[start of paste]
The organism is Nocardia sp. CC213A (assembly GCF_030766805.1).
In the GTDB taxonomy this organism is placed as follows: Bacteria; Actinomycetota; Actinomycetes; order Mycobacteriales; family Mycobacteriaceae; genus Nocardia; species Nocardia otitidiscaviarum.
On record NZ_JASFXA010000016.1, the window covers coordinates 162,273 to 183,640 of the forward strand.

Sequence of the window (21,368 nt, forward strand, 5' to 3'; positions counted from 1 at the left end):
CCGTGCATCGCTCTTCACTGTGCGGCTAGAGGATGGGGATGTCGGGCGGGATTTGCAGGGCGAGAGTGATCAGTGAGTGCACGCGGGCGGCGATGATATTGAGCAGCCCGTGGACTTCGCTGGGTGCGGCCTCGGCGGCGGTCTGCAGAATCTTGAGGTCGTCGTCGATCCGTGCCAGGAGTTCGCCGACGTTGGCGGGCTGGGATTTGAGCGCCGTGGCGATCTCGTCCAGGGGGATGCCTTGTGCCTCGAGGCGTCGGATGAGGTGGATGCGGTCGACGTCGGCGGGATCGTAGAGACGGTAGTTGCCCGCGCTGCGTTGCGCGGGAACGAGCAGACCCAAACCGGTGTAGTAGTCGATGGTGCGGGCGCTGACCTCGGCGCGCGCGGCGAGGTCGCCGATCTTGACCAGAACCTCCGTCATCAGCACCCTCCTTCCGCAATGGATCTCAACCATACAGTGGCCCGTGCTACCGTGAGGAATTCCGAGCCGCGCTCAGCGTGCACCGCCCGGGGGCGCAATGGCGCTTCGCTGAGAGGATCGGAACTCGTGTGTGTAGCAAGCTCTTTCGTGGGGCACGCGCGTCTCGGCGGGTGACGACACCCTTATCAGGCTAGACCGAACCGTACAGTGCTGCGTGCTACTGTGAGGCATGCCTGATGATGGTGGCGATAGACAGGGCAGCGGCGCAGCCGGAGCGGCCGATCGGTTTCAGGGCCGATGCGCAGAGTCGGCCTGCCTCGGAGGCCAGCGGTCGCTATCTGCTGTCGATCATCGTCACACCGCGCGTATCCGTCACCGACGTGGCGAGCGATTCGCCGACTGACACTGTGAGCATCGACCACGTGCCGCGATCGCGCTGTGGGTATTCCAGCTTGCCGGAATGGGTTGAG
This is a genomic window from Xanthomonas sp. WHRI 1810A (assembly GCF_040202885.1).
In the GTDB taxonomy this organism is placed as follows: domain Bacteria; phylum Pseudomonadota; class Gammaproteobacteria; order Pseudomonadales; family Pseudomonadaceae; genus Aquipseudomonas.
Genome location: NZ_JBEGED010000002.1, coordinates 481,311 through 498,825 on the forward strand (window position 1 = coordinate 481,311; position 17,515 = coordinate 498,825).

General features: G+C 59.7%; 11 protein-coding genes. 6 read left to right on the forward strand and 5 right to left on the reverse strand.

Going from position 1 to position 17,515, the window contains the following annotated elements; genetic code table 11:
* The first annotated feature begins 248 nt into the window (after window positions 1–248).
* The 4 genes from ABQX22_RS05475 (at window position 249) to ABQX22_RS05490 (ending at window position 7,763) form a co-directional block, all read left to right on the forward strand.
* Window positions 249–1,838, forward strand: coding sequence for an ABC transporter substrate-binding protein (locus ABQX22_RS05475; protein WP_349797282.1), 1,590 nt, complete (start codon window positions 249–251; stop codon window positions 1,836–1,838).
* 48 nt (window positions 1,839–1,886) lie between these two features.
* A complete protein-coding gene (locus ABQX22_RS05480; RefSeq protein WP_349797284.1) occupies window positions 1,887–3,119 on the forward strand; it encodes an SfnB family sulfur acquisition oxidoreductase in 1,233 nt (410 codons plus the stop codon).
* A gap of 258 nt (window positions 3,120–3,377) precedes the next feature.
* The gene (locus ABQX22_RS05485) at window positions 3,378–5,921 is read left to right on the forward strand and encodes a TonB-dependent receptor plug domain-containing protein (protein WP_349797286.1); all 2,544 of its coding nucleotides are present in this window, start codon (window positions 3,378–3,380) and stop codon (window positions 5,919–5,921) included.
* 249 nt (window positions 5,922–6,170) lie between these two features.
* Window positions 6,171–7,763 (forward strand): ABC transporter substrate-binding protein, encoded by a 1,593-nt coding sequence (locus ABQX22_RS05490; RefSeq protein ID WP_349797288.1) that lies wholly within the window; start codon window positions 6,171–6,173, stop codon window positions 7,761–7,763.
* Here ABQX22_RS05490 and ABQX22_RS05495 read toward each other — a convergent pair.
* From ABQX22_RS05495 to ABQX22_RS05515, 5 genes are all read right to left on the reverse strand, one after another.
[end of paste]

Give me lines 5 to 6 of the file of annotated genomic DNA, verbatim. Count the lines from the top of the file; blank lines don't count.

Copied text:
CCGTGCATCGCTCTTCACTGTGCGGCTAGAGGATGGGGATGTCGGGCGGGATTTGCAGGGCGAGAGTGATCAGTGAGTGCACGCGGGCGGCGATGATATTGAGCAGCCCGTGGACTTCGCTGGGTGCGGCCTCGGCGGCGGTCTGCAGAATCTTGAGGTCGTCGTCGATCCGTGCCAGGAGTTCGCCGACGTTGGCGGGCTGGGATTTGAGCGCCGTGGCGATCTCGTCCAGGGGGATGCCTTGTGCCTCGAGGCGTCGGATGAGGTGGATGCGGTCGACGTCGGCGGGATCGTAGAGACGGTAGTTGCCCGCGCTGCGTTGCGCGGGAACGAGCAGACCCAAACCGGTGTAGTAGTCGATGGTGCGGGCGCTGACCTCGGCGCGCGCGGCGAGGTCGCCGATCTTGACCAGAACCTCCGTCATCAGCACCCTCCTTCCGCAATGGATCTCAACCATACAGTGGCCCGTGCTACCGTGAGGAATTCCGAGCCGCGCTCAGCGTGCACCGCCCGGGGGCGCAATGGCGCTTCGCTGAGAGGATCGGAACTCGTGTGTGTAGCAAGCTCTTTCGTGGGGCACGCGCGTCTCGGCGGGTGACGACACCCTTATCAGGCTAGACCGAACCGTACAGTGCTGCGTGCTACTGTGAGGCATGCCTGATGATGGTGGCGATAGACAGGGCAGCGGCGCAGCCGGAGCGGCCGATCGGTTTCAGGGCCGATGCGCAGAGTCGGCCTGCCTCGGAGGCCAGCGGTCGCTATCTGCTGTCGATCATCGTCACACCGCGCGTATCCGTCACCGACGTGGCGAGCGATTCGCCGACTGACACTGTGAGCATCGACCACGTGCCGCGATCGCGCTGTGGGTATTCCAGCTTGCCGGAATGGGTTGAG
This is a genomic window from Xanthomonas sp. WHRI 1810A (assembly GCF_040202885.1).